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Geraldo dos Santos
Geraldo dos Santos

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The new magical Redux land.

This post assumes you have worked somewhat with Redux before, so apologies in advance if the syntax/explanations make little sense to you. 🖖

In the beginning...

...back in the age of class components, a fair amount of tutorials out there would always teach React + Redux together, like they were necessarily part of each other.

What often happened is the steep learning curve of those two put together would make people have not so positive feelings towards one or the other (but very likely Redux was the one liked the least).


Dispatch, reducers, action creators, containers...

I mean, looking back, I can understand the feeling very well.

What I experienced:

// Having your container components (the ones that do the Redux magic)  

function mapStateToProps(state) {
  // Pass the global state down as you want it

function mapDispatchToProps(dispatch) {
  // Bind your action creators and have your components accessing them

export default connect(mapStateToProps, mapDispatchToProps)(MyContainerComponent);
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Then wrap all the components under your container component and go to Redux town. Now you are able to update and read the global state in your application.

Oh and don't forget your reducers!

I remember when our team back then was going through all that and often feeling overwhelmed, because of so many layers, so many moving parts. Little did I know what the future would hold.

But I ended up not using redux for nearly two years because of my new job. We didn't need it, so I never heard of it again, until...


Fast forward 2 years.

Another day, another side project

Recently, during a random talk with a good colleague of mine, he mentioned being enthusiastic about Redux and that sparked my curiosity, so I decided to check it out, and oh boy.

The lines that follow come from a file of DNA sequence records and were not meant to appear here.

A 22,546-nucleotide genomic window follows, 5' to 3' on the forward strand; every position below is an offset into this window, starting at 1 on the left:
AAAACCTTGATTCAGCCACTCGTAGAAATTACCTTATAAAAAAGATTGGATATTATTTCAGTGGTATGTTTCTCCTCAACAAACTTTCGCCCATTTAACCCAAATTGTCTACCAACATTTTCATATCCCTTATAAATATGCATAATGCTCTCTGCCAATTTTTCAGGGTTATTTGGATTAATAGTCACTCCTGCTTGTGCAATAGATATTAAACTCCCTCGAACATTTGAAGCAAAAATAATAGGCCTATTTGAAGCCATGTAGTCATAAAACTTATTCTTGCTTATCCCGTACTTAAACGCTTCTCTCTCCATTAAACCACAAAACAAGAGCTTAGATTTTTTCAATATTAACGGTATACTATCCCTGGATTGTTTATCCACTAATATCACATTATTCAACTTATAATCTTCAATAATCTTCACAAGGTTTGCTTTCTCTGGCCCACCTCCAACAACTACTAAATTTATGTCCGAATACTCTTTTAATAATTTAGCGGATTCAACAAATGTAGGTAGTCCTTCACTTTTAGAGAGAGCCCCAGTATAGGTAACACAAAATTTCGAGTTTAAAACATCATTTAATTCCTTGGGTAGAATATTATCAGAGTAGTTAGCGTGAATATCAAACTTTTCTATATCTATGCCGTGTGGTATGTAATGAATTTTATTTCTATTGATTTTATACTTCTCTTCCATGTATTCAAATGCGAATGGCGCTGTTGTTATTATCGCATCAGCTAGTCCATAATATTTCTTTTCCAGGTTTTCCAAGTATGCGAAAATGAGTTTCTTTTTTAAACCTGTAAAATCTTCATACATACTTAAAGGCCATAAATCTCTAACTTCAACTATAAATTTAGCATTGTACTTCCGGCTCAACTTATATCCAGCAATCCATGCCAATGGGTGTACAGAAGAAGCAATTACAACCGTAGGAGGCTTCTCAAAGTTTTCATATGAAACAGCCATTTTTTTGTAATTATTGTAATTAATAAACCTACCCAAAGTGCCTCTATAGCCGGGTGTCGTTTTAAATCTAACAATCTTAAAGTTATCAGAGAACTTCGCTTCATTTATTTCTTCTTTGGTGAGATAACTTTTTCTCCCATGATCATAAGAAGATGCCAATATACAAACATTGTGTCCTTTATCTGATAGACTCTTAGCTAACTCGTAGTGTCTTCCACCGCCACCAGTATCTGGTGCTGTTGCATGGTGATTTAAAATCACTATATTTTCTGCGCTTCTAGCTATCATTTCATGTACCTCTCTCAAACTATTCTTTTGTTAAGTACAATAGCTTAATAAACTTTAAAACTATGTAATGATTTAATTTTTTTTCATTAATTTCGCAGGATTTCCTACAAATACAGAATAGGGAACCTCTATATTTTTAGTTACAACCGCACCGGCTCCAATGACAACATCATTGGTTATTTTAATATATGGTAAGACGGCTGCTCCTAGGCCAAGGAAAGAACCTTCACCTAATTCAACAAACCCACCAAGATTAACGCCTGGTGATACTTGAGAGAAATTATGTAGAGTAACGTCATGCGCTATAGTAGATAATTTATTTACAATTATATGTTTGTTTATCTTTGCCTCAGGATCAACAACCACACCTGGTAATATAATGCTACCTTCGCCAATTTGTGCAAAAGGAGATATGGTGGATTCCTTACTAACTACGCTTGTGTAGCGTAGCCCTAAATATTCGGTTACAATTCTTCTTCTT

New perspectives

We can build something cool with it.

Let's fetch Magic The Gathering cards.

In order to get started, we need a store.

// src/store/index.js

import { configureStore } from "@reduxjs/toolkit";

const store = configureStore({ reducer: {} });

export default store;
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That's it. In their docs you can check how it was before, and the pleasants surprises didn't stop there.

Now we need reducers.

Redux Toolkit has reducer slices, and what are those?

slice reducer: a reducer that is being used to handle updates to one specific slice of the state tree, usually done by passing it to combineReducers

(from their docs)

Basically, it's a more focused reducer, it's easier to split the state changing logic instead of having one gigantic reducer that does a lot.

This is how you create a slice:

// src/features/search/searchSlice.js

import { createSlice } from "@reduxjs/toolkit";

const initialState = {
  searchString: ""

export const searchSlice = createSlice({
  name: "search",
  reducers: {
    searchCard: (state, action) => {
      // Redux Toolkit allows us to write "mutating" logic in reducers. It
      // doesn't actually mutate the state because it uses the Immer library,
      // which detects changes to a "draft state" and produces a brand new
      // immutable state based off those changes
      state.searchString = action.payload;